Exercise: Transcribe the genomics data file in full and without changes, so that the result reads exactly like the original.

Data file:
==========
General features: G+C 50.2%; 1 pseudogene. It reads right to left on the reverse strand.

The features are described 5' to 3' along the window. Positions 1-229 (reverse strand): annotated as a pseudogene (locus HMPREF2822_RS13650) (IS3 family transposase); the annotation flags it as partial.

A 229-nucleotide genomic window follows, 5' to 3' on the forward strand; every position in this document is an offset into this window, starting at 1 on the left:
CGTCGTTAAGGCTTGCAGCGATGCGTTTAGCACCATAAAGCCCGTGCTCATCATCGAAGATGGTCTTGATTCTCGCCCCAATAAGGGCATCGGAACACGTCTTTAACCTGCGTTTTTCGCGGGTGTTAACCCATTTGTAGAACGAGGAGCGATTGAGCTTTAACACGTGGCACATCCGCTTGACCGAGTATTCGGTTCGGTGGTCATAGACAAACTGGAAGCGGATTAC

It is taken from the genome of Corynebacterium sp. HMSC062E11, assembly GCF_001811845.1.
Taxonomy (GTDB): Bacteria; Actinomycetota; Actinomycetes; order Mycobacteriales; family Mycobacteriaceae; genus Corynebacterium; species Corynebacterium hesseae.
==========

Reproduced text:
General features: G+C 50.2%; 1 pseudogene. It reads right to left on the reverse strand.

The features are described 5' to 3' along the window. Positions 1-229 (reverse strand): annotated as a pseudogene (locus HMPREF2822_RS13650) (IS3 family transposase); the annotation flags it as partial.

A 229-nucleotide genomic window follows, 5' to 3' on the forward strand; every position in this document is an offset into this window, starting at 1 on the left:
CGTCGTTAAGGCTTGCAGCGATGCGTTTAGCACCATAAAGCCCGTGCTCATCATCGAAGATGGTCTTGATTCTCGCCCCAATAAGGGCATCGGAACACGTCTTTAACCTGCGTTTTTCGCGGGTGTTAACCCATTTGTAGAACGAGGAGCGATTGAGCTTTAACACGTGGCACATCCGCTTGACCGAGTATTCGGTTCGGTGGTCATAGACAAACTGGAAGCGGATTAC

It is taken from the genome of Corynebacterium sp. HMSC062E11, assembly GCF_001811845.1.
Taxonomy (GTDB): Bacteria; Actinomycetota; Actinomycetes; order Mycobacteriales; family Mycobacteriaceae; genus Corynebacterium; species Corynebacterium hesseae.